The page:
5a. Fill out the spreadsheet for each column, and notice what pops out to you. Do you have two massively long chapters sandwiching a tiny two-page chapter? That will affect your pacing. Do you have ten chapters where the character falls asleep at the end? Wildly different chapter lengths? Chapters that have basically the same things happening? Make a note in the spreadsheet.


6. I also go through each chapter and separate out each scene within the chapter (just drawing a line in the margin). (My definition of a scene: where there are characters and something happens. You feel this one out yourself, though.) For each chapter, I write a list of scenes on a sticky note and put it on the first page of the chapter so it's an at-a-glance view of what's in the chapter. I use a different colored sticky note for ideas of things I want to change if I've got ideas. (You can include stuff from spreadsheet here as well, or just use the spreadsheet and sticky note when it’s time to revise). Do you have scenes that don’t move the plot forward and reveal characterization and deepen setting? Maybe consider cutting it, or combining it with something else, or strengthening another scene to do both jobs.


7. I go through with a pen (not black so my eyes don't hurt when trying to find changes) and read each chapter, making notes in-line and editing each chapter on a micro level, using my spreadsheet and sticky notes to keep the whole plan in mind as I go.


8. I input the changes into my computer. I draft using a program called Scrivener because I like how you can move pieces around and see the whole picture a little easier than in a word processor. (But once it goes back and forth to my editor in Word, I just stay in Word.)


8a. Note: I will change my first chapter (and sometimes the whole beginning section) at least ten times more than the rest of the book. Beginnings are so important. So take a deep breath, and revise it again if it’s not exactly there yet.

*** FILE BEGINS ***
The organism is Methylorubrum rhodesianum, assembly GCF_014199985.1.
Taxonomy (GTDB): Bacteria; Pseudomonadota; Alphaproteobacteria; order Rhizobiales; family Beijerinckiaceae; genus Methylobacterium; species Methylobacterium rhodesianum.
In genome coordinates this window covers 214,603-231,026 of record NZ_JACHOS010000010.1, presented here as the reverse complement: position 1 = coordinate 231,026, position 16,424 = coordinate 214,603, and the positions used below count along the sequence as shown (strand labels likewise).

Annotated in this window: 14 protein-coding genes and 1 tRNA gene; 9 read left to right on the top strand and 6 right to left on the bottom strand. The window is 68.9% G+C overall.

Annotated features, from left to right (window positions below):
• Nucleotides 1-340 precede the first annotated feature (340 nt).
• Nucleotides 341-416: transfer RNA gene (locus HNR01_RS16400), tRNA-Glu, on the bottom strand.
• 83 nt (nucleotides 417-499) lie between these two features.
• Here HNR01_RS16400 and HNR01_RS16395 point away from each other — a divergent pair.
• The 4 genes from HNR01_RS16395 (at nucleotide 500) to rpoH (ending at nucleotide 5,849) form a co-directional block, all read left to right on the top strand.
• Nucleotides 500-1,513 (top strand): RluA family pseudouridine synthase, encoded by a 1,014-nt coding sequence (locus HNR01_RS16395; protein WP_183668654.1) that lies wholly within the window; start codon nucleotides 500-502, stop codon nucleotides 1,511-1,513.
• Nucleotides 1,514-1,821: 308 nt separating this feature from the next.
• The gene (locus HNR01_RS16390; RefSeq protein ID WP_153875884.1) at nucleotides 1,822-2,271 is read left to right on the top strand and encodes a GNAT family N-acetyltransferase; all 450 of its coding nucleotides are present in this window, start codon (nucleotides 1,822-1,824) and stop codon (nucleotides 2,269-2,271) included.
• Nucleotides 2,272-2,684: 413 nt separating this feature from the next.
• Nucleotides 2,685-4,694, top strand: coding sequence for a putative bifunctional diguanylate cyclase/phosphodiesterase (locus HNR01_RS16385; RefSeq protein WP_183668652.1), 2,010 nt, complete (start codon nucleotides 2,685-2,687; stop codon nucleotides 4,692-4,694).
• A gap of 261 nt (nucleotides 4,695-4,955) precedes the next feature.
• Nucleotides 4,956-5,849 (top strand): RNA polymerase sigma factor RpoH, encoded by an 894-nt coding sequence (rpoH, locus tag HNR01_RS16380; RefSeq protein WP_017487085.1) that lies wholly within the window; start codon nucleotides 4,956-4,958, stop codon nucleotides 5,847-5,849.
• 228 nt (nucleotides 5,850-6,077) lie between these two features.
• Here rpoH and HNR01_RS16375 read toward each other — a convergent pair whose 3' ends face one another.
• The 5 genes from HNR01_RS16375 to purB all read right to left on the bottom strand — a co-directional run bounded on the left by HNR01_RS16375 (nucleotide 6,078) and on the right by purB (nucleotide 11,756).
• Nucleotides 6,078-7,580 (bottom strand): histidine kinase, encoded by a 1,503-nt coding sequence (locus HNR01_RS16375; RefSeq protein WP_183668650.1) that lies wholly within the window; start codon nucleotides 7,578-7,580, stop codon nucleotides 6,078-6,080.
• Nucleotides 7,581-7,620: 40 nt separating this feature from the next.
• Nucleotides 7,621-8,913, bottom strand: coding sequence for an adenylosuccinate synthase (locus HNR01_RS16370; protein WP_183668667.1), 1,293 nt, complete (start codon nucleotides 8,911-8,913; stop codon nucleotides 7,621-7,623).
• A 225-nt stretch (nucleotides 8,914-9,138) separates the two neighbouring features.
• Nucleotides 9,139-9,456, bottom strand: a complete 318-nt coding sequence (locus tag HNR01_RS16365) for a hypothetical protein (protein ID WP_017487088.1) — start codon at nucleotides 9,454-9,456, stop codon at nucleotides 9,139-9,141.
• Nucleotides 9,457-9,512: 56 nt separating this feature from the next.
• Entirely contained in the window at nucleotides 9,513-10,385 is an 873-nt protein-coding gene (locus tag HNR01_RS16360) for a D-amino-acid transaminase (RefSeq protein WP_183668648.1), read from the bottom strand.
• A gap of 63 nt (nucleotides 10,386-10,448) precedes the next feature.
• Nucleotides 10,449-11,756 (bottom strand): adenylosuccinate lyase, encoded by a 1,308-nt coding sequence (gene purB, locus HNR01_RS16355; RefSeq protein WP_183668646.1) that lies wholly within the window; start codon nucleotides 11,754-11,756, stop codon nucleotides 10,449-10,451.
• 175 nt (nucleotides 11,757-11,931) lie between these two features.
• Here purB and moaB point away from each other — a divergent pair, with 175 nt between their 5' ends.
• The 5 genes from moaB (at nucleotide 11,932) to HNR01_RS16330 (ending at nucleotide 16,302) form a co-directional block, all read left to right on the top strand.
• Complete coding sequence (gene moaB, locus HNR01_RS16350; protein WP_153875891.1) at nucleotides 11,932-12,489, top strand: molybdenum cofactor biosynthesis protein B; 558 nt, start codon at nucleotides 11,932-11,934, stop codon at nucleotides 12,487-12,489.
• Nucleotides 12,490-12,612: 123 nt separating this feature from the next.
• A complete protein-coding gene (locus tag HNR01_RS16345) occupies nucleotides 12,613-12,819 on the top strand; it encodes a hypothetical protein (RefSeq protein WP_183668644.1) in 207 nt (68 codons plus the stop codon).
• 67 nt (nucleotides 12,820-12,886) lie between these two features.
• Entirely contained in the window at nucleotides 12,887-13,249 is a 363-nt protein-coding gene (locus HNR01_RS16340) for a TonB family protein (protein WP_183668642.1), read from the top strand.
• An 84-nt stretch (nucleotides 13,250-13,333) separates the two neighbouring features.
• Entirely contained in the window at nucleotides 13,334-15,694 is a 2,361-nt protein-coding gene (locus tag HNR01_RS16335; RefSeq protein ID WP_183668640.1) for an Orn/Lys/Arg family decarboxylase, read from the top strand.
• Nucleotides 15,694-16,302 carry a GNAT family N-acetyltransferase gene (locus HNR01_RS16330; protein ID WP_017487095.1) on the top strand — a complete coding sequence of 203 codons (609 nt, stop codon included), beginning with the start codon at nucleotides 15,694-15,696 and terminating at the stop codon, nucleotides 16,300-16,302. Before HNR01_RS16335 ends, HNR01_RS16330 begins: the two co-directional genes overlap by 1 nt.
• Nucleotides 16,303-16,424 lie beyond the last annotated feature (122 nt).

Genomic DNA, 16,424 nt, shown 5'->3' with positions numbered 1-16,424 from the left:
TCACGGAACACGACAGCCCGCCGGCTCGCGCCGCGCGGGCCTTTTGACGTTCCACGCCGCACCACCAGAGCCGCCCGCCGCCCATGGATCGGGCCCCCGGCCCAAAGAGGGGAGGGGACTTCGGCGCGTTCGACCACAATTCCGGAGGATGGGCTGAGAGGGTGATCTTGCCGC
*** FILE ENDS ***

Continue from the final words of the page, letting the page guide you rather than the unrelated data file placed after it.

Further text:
ALL OF THIS IS A LOT, I KNOW. But it’s helped me, a new writer, cut down on the number of drafts to get it right.

9. At the end, read that love letter again. Did you bring out the things you loved? Is the story truer to the vision you had when that first idea sparked?

10. Um, I’m sorry, but you’re not done yet. Send it off to beta readers and don’t think about it for a while, because after another rest, it’s time to get more feedback and do it all again. I’ll say it again: Breaks are SUPER DUPER important. As you let your mind rest, little things that bug you about the story will surface. Write them down. Let them percolate so your brain can come up with answers without being under pressure. Wait long enough that you’re excited to get back in, print it off, and do it all again.


You Can Do It

In the end, we are all Michaelangelo, chipping away at a hunk of marble, trying to unearth our story in its truest form. The form that will resonate with people, because I’ve felt that or I’ve been there or that’s true for me, too. And isn’t that what we’re trying to accomplish? More than telling a good story, we’re trying to connect with other humans, to share experiences and create bridges over all the divides the world puts up between us.


So go write your story. Revise it a *million times (*hopefully fewer than a million). Because your story is important. Only you can tell it. But we can all feel it along with you. And then none of us will be alone.